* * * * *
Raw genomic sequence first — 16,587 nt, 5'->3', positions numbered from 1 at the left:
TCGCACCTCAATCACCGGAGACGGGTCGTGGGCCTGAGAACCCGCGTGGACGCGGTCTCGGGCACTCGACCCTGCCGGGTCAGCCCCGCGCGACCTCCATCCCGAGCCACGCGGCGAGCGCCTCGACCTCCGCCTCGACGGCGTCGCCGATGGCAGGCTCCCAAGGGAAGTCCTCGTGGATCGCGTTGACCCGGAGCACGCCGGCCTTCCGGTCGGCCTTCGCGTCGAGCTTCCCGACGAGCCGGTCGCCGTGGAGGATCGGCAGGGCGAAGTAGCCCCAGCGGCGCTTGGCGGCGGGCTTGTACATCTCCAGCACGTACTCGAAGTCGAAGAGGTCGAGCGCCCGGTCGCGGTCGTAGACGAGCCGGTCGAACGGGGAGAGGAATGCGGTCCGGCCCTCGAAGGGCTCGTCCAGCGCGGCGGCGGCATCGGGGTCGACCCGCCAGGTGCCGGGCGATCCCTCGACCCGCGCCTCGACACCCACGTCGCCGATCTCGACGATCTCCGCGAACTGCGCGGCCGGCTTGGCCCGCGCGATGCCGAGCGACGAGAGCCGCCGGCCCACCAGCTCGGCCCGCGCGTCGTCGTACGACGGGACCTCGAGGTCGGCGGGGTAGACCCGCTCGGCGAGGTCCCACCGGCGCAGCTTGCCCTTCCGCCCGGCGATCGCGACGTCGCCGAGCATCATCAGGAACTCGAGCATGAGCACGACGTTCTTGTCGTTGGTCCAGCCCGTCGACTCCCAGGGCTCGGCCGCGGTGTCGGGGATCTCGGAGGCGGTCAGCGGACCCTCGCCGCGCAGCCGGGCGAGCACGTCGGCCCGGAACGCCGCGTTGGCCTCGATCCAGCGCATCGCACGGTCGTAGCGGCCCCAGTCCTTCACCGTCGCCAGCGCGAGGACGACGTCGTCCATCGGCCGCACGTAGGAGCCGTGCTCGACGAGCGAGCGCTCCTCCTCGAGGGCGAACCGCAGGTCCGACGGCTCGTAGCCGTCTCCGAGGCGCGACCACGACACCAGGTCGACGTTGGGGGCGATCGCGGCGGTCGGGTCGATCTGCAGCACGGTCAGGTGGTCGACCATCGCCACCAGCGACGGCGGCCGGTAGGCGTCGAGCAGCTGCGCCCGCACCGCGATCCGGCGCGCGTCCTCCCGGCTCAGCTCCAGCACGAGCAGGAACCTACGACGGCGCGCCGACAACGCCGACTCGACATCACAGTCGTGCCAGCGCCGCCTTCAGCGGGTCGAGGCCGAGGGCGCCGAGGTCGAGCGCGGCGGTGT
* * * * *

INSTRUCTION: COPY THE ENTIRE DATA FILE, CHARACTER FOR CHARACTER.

Raw genomic sequence first — 16,587 nt, 5'->3', positions numbered from 1 at the left:
TCGCACCTCAATCACCGGAGACGGGTCGTGGGCCTGAGAACCCGCGTGGACGCGGTCTCGGGCACTCGACCCTGCCGGGTCAGCCCCGCGCGACCTCCATCCCGAGCCACGCGGCGAGCGCCTCGACCTCCGCCTCGACGGCGTCGCCGATGGCAGGCTCCCAAGGGAAGTCCTCGTGGATCGCGTTGACCCGGAGCACGCCGGCCTTCCGGTCGGCCTTCGCGTCGAGCTTCCCGACGAGCCGGTCGCCGTGGAGGATCGGCAGGGCGAAGTAGCCCCAGCGGCGCTTGGCGGCGGGCTTGTACATCTCCAGCACGTACTCGAAGTCGAAGAGGTCGAGCGCCCGGTCGCGGTCGTAGACGAGCCGGTCGAACGGGGAGAGGAATGCGGTCCGGCCCTCGAAGGGCTCGTCCAGCGCGGCGGCGGCATCGGGGTCGACCCGCCAGGTGCCGGGCGATCCCTCGACCCGCGCCTCGACACCCACGTCGCCGATCTCGACGATCTCCGCGAACTGCGCGGCCGGCTTGGCCCGCGCGATGCCGAGCGACGAGAGCCGCCGGCCCACCAGCTCGGCCCGCGCGTCGTCGTACGACGGGACCTCGAGGTCGGCGGGGTAGACCCGCTCGGCGAGGTCCCACCGGCGCAGCTTGCCCTTCCGCCCGGCGATCGCGACGTCGCCGAGCATCATCAGGAACTCGAGCATGAGCACGACGTTCTTGTCGTTGGTCCAGCCCGTCGACTCCCAGGGCTCGGCCGCGGTGTCGGGGATCTCGGAGGCGGTCAGCGGACCCTCGCCGCGCAGCCGGGCGAGCACGTCGGCCCGGAACGCCGCGTTGGCCTCGATCCAGCGCATCGCACGGTCGTAGCGGCCCCAGTCCTTCACCGTCGCCAGCGCGAGGACGACGTCGTCCATCGGCCGCACGTAGGAGCCGTGCTCGACGAGCGAGCGCTCCTCCTCGAGGGCGAACCGCAGGTCCGACGGCTCGTAGCCGTCTCCGAGGCGCGACCACGACACCAGGTCGACGTTGGGGGCGATCGCGGCGGTCGGGTCGATCTGCAGCACGGTCAGGTGGTCGACCATCGCCACCAGCGACGGCGGCCGGTAGGCGTCGAGCAGCTGCGCCCGCACCGCGATCCGGCGCGCGTCCTCCCGGCTCAGCTCCAGCACGAGCAGGAACCTACGACGGCGCGCCGACAACGCCGACTCGACATCACAGTCGTGCCAGCGCCGCCTTCAGCGGGTCGAGGCCGAGGGCGCCGAGGTCGAGCGCGGCGGTGT